Wednesday, February 6, 2008

Romanian folklore

A feature of Romanian culture is the special relationship between folklore and the learned culture, determined by two factors. First, the rural character of the Romanian communities resulted in an exceptionally vital and creative traditional culture. Folk creations (the best known is the ballad Miorita) were the main literary genre until the 18th century. They were both a source of inspiration for cultivated creators and a structural model. Second, for a long time learned culture was governed by official and social commands and developed around courts of princes and boyars, as well as in monasteries.
Music and dance represent a lively part of the Romanian folklore and there are a great variety of musical genres and dances. Party music is very lively and shows both Balkan and Hungarian doina. Maria Tănase is considered to be one of the greatest Romanian folk singers and today Grigore Leşe and Taraful Haiducilor are two of the most famous musicians. The dances are lively and are practiced throughout Romania by a large number of professional and amateur groups, thus keeping the tradition alive; Hora is one of the most famous group dances but men's folk dances such as căluşari are extremely complex and have been declared by UNESCO to be "Masterpieces of the Oral and Intangible Heritages of Humanity". influences. Sentimental music, however, is the most valued, and Romanians consider their (a sad song either about one's home or about love, composed like an epic ballad) unique in the world.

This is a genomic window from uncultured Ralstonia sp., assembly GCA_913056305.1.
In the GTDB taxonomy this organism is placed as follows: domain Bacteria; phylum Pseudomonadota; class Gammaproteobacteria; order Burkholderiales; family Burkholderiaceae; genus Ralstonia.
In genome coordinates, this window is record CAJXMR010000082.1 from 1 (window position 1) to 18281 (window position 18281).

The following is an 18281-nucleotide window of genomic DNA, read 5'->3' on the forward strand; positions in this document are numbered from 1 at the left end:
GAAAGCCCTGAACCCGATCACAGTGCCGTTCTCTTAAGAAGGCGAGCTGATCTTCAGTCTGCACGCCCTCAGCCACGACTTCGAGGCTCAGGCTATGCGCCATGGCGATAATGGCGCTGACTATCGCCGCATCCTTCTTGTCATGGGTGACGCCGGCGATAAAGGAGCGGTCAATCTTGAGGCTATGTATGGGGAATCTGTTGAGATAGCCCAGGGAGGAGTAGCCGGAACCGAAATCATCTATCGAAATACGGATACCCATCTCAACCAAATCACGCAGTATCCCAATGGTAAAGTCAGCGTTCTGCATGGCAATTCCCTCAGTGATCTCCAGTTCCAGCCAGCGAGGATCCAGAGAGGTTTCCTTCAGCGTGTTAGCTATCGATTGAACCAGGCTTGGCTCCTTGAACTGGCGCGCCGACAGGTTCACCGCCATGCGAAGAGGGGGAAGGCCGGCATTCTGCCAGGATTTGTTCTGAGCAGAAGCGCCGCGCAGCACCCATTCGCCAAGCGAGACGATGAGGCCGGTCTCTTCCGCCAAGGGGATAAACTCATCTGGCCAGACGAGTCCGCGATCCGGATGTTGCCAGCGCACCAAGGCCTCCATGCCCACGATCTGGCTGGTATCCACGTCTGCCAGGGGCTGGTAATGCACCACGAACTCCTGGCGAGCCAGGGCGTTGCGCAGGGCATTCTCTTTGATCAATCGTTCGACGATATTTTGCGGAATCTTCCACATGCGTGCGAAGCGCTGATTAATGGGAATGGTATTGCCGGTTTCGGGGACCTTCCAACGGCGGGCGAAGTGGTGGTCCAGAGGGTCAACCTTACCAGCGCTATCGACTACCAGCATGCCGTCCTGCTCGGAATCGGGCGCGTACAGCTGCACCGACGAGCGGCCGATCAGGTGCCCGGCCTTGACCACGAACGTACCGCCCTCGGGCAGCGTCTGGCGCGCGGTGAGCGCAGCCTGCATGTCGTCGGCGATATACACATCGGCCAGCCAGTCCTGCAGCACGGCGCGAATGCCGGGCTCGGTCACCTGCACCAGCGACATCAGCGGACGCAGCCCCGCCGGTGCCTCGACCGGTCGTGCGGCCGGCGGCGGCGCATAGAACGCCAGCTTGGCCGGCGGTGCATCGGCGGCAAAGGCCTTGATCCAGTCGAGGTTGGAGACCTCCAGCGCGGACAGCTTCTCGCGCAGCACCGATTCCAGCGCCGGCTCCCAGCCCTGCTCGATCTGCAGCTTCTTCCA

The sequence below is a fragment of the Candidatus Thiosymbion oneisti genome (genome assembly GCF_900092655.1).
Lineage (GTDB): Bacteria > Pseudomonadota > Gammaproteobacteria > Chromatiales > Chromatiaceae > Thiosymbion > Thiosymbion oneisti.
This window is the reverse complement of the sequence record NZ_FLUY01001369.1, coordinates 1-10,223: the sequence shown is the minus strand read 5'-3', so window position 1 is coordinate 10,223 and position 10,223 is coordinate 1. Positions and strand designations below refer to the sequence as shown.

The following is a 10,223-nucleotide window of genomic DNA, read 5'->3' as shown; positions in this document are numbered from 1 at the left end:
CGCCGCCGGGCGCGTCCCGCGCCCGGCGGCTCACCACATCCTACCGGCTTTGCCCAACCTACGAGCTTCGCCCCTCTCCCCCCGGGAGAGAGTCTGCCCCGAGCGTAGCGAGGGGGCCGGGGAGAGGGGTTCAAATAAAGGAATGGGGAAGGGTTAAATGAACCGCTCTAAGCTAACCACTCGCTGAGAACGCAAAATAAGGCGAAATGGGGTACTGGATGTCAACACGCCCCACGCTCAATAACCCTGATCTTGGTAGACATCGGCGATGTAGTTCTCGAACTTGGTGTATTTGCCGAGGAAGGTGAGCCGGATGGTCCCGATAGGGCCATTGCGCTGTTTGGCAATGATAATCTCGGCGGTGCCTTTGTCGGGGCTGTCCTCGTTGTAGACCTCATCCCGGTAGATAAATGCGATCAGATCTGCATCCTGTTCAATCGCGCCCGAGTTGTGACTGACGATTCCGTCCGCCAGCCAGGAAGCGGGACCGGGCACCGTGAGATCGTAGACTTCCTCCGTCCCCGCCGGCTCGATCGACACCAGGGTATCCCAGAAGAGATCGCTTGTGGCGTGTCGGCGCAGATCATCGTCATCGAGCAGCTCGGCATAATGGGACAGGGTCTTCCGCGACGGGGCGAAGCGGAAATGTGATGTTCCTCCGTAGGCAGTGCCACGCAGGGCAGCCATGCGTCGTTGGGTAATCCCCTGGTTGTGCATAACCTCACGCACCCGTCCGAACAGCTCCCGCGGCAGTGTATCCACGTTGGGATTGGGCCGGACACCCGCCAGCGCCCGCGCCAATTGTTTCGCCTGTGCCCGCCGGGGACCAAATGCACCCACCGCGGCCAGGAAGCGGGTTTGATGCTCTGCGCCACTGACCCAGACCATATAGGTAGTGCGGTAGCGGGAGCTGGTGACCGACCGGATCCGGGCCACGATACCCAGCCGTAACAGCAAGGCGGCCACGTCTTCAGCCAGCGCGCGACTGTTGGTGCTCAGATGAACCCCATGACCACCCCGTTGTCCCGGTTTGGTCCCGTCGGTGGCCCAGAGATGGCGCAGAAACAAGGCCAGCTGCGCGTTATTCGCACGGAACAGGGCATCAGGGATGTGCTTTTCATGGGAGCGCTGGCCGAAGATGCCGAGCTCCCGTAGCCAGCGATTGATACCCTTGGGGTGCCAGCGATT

Watch some of Grigore Lese's videos:

Calusul, Romanian folk dance from the South of Romania:

Maria Tanase - Lung ii drumul Gorjului:


Vatra Dornei - Porniti Plugul:

Winter traditions:

More information you can find here: wikipedia

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